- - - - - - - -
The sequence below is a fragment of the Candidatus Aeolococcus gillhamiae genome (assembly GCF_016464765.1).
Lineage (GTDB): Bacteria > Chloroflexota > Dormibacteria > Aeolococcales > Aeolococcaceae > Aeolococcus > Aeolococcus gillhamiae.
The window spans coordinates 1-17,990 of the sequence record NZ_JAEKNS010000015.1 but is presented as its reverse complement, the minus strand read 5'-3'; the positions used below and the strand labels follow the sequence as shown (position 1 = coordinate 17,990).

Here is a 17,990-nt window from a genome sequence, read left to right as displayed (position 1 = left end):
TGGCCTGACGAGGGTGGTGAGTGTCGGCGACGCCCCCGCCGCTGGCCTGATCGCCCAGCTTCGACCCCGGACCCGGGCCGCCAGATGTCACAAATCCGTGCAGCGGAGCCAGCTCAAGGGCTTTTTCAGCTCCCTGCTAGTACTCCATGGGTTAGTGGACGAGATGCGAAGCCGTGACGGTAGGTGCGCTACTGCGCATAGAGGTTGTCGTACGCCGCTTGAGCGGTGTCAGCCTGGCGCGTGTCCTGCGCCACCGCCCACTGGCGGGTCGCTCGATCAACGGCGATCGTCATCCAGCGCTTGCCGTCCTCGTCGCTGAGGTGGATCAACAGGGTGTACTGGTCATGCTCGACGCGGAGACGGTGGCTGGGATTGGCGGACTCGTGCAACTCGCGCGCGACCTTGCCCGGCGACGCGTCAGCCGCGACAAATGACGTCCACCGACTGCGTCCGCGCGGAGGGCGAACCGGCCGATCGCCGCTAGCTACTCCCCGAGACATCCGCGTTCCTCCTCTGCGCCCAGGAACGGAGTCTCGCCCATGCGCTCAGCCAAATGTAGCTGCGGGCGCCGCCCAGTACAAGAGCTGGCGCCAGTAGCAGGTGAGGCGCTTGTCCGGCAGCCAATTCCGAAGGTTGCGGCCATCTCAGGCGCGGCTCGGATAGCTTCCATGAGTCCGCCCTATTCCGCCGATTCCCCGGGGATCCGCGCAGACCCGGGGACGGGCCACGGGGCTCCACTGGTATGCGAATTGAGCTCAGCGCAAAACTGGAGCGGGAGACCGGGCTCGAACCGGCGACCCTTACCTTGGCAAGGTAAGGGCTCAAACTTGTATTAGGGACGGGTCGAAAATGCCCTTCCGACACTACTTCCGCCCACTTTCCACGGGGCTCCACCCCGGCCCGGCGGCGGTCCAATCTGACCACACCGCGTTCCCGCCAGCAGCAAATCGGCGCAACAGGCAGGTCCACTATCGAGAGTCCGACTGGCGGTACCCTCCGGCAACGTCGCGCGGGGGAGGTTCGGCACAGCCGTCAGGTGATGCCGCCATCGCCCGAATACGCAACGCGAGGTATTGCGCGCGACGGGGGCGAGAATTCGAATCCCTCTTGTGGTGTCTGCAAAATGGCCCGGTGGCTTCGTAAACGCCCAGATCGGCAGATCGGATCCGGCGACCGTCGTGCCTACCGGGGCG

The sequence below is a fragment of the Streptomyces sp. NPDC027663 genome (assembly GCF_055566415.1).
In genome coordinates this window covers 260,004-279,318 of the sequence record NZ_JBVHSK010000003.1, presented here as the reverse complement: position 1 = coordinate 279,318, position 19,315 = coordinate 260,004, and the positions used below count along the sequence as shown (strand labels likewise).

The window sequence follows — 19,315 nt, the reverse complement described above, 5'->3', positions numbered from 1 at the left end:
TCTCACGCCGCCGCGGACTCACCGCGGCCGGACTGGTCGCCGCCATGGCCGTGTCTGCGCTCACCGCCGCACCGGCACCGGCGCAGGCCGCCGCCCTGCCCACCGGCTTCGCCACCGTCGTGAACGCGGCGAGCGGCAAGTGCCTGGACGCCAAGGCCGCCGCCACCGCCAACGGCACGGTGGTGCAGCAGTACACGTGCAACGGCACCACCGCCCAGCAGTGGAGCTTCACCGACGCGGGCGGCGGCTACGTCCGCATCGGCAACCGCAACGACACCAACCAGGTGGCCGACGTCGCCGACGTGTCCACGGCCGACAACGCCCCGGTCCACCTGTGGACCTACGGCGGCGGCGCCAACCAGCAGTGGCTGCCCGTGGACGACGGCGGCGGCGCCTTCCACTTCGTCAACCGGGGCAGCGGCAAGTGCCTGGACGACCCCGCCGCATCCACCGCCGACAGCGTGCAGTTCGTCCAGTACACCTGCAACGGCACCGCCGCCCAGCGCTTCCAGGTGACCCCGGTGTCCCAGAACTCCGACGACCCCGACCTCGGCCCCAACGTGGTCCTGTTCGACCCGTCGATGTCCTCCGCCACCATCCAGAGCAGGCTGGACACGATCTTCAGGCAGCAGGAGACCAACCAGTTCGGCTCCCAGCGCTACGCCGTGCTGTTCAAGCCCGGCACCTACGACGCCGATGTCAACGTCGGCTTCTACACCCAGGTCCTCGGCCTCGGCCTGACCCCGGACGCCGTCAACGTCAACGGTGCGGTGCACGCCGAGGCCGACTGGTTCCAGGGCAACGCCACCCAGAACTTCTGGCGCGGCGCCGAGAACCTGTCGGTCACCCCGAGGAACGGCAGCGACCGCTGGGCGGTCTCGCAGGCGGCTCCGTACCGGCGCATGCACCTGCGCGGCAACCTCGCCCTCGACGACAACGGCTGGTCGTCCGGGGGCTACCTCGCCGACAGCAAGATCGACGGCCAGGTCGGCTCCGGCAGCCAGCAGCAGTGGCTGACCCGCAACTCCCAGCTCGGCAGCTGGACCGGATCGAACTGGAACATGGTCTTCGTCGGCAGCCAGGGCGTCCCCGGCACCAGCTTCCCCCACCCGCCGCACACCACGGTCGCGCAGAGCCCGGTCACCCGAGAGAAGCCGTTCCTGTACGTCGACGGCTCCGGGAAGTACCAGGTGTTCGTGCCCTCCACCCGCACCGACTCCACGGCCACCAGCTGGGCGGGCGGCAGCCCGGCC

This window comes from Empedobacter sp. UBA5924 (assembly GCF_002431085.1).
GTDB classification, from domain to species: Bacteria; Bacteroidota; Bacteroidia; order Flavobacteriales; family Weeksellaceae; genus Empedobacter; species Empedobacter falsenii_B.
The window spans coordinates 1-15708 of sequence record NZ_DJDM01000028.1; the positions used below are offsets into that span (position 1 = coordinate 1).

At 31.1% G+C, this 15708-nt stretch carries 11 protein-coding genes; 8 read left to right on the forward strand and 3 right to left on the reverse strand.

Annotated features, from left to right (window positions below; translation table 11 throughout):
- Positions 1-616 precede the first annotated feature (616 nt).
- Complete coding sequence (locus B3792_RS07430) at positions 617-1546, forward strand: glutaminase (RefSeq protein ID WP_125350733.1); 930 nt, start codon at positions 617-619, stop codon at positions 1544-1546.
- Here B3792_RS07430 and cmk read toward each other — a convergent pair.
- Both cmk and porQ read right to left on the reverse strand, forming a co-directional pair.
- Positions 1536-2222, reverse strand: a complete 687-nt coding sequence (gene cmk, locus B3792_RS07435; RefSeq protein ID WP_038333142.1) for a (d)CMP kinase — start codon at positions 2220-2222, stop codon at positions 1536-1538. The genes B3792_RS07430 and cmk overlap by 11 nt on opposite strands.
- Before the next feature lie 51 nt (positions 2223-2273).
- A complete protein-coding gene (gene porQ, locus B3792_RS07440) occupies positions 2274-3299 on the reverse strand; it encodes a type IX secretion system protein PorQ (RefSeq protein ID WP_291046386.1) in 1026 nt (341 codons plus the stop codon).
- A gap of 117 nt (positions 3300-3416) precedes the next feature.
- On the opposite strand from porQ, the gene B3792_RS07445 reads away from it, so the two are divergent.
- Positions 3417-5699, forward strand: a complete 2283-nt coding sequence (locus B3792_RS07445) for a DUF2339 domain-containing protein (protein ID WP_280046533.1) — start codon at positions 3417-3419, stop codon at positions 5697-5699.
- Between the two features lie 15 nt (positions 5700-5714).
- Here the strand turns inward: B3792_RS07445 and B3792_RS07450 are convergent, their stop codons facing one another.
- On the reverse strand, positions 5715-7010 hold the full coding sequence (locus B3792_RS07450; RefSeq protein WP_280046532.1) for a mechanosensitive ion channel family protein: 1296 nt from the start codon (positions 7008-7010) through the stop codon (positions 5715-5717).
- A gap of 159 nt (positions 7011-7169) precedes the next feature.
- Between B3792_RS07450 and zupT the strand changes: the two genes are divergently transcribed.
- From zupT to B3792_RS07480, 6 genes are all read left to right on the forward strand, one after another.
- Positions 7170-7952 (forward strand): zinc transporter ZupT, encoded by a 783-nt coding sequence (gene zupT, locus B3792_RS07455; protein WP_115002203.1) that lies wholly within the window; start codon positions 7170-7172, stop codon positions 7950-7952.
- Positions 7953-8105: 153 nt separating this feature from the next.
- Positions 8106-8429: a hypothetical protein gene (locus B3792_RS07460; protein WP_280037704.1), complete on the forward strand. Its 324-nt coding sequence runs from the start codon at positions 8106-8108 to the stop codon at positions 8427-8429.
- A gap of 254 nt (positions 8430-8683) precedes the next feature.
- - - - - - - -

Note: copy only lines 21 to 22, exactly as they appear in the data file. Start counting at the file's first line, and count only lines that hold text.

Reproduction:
- A complete protein-coding gene (gene porQ, locus B3792_RS07440) occupies positions 2274-3299 on the reverse strand; it encodes a type IX secretion system protein PorQ (RefSeq protein ID WP_291046386.1) in 1026 nt (341 codons plus the stop codon).
- A gap of 117 nt (positions 3300-3416) precedes the next feature.